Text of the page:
The 25th annual edition of the Caramoor Jazz Festival takes place on Saturday, with a daylong series of performances and a marquee evening concert by vocalist Dianne Reeves. But the appeal of this fest goes beyond its headliners, at least for many loyal fans making their return.
I paid my own first-ever visit to Caramoor last summer. This was long overdue: I’d been meaning to attend the jazz festival, on the immaculate grounds of a nearly hundred-acre estate in Katonah, New York, ever since I first heard about it more than a dozen years ago.
What I experienced was something that a good many savvy jazz fans already know well. Caramoor offers an idyllic and welcoming setting for a summer jazz fête, with performances not only in a range of grand Italianate buildings — notably the Venetian Theater, which seats about 1,500 people — but also in courtyards and clearings, fields and lawns.
I caught a pair of memorable sets at the Sunken Garden, by The Westerlies and the duo Secret Keeper, featuring Stephan Crump on bass and Mary Halvorson on guitar. The crowd was perfectly attentive, whether seated on folding chairs or blankets, and the music sounded exquisite in the open air. (Notwithstanding the name, which invites an awkward evocation of the movie Get Out, the Sunken Garden is a gem of a place to hear a small combo.)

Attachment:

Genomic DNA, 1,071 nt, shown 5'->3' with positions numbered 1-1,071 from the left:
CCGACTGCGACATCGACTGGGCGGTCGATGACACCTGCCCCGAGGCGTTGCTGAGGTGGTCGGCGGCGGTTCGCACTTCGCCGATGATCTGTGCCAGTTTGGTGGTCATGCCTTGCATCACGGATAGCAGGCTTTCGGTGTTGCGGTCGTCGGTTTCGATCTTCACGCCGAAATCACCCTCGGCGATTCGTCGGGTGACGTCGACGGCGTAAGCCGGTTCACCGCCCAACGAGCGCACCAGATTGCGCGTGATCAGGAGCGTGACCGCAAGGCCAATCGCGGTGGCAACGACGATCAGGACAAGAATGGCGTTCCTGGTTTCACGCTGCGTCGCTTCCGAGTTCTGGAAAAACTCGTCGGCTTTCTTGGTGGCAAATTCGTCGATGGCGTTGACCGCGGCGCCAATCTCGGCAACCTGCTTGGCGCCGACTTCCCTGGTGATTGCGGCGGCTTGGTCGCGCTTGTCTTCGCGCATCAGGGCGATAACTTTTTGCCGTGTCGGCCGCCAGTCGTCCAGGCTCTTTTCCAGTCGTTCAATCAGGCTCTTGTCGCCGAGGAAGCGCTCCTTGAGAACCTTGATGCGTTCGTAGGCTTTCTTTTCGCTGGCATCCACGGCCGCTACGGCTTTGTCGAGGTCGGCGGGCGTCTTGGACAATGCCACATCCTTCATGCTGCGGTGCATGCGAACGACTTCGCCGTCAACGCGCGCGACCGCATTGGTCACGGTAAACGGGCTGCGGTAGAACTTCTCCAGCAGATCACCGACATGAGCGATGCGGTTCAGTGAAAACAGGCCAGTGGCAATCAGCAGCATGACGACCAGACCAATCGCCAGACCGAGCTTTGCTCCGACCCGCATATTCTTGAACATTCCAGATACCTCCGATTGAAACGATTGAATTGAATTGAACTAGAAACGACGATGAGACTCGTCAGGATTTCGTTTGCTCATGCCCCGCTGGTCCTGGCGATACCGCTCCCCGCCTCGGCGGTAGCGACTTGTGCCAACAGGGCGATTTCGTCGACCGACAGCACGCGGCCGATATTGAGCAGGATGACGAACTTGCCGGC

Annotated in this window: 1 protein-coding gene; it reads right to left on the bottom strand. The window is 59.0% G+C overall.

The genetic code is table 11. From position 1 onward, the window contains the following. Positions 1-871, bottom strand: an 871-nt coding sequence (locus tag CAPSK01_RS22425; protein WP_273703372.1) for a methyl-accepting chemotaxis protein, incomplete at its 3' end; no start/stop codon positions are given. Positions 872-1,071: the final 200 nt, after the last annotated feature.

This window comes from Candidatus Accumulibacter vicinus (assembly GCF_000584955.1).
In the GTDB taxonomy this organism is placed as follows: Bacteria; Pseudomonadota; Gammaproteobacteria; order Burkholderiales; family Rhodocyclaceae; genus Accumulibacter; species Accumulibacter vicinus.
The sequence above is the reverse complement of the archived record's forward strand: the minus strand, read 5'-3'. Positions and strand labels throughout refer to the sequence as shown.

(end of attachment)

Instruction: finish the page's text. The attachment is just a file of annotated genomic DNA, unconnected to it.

It should be noted, too, that I brought my daughters to the Caramoor Jazz Festival, which takes pains to be a family-friendly event. At one point we all sat on a grassy slope while trumpeter Riley Mulherkar presented a kids’ program called Riffin’ with Riley, featuring jazzed-up nursery rhymes and Louis Armstrong tunes. The girls had just as much fun running around the grounds between sets — the best way to make a jazz festival appealing to the under-7 set.
The 2018 edition of the festival will feature Mariel Bildsten playing a children’s set (“Melodies with Mariel”) as well as a more grown-up performance with her Septet. Among the other returning artists are the saxophonists Patrick Bartley (who’ll pay homage to Cannonball Adderley) and Eddie Barbash (who’ll appear with the jazz-meets-bluegrass outfit Sam Reider and the Human Hands).
The lineup for Saturday also includes pianist Benny Green, with his trio; French gypsy guitarist Stephane Wrembel; a duo of tenor saxophonist Melissa Aldana and guitarist Lage Lund; drummer Ulysses Owens, Jr., with his band THREE; and soprano saxophonist Jane Bunnett, with her all-female Afro-Cuban band Maqueque. Singers Shenel Johns and Vuyo Sotashe will co-present ‘A Revolutionary Friendship: The Music of Miriam Makeba and Nina Simone.’
The Caramoor Jazz Festival programming has, for the last four years, been the result of a collaboration with Jazz at Lincoln Center. That affiliation shines through this year’s lineup, perhaps nowhere more clearly than in the evening concert by Dianne Reeves, a longtime headliner at Jazz at Lincoln Center and a 2017 NEA Jazz Master. She’ll appear with her superb working band, featuring Peter Martin on piano, Romero Lubambo on guitar, Reginald Veal on bass and Terri Lyne Carrington on drums.
Among other things, the Caramoor Jazz Festival is a WBGO Member Event. If you are a WBGO member, reserve tickets by calling 973-624-8880, ext 232.